Daxton, a Stiff-Baby Syndrome Warrior
In February of 2021, on the 23rd at 2:30 am, my sweet boy Daxton came into the world at 9 pounds 8 ounces and 22 inches long, full term and healthy, at least that’s what we thought. My husband and I didn’t start to notice something was wrong until about two weeks after his birth.
He was very inconsolable to the point changing his diapers and feeding him made him also get upset, and he would only sleep 6 hours a day out of 24 hours – the rest he was crying. He couldn’t drink more than an ounce by mouth. He had an NJ tube for 4 months, then when he couldn’t go past an ounce still by mouth, we decided to get a g-tube. He’s been on tube feedings, physical therapy, and feeding therapy, and he will also start occupational therapy soon.
We spent 4 months in and out of the hospital with Daxton until we finally got answers. He was hypertonic. They call it stiff baby syndrome, which is why I had such a hard time dressing him.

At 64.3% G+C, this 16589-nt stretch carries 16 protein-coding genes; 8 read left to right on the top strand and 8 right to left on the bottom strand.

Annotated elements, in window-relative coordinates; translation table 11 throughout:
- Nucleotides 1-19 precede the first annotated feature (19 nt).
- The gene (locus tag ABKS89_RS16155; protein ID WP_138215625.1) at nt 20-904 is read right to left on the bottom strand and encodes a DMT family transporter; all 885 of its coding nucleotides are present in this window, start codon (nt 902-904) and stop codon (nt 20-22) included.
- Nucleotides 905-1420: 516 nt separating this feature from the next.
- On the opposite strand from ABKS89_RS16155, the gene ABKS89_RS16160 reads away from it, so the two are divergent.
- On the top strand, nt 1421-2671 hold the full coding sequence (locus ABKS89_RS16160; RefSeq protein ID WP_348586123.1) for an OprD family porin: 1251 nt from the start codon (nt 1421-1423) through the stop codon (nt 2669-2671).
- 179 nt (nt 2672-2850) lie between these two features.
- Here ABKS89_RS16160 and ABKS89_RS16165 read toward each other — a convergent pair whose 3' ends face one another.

He had seizure-like activity in his brain, but he also has really bad slow excessive brainwaves over the parietal lobe, which I still have to get a second opinion on currently because no one can tell me here in Spokane what is wrong neurologically other than it’s a disorder.
He had exotropia of the right eye, Ricketts, esophageal dysmotility, severe acid reflux, oropharyngeal dysphasia, tracheomalacia, broncheomalacia, obstructive sleep apnea, abnormally smaller esophagus, and trachea, tracheal stenosis.
We, unfortunately, are going through more as he turns 2 years old here in a month. I took him to Seattle, WA, for second opinions because he has to wear oxygen due to his sleep apnea. Still, he also has more rattling in his trachea, and no one has been able to tell me what’s going on. They want to remove his enlarged adenoids and do another scope down his trachea to see what the bump is in the airway. They think it’s damage from his very first intubation. If that’s the case, he will need 5 more surgeries to dilate, make his openings bigger, and size down the damage every two weeks.
We are still on our medical journey, and Dax has been the strongest and happiest little warrior through it all.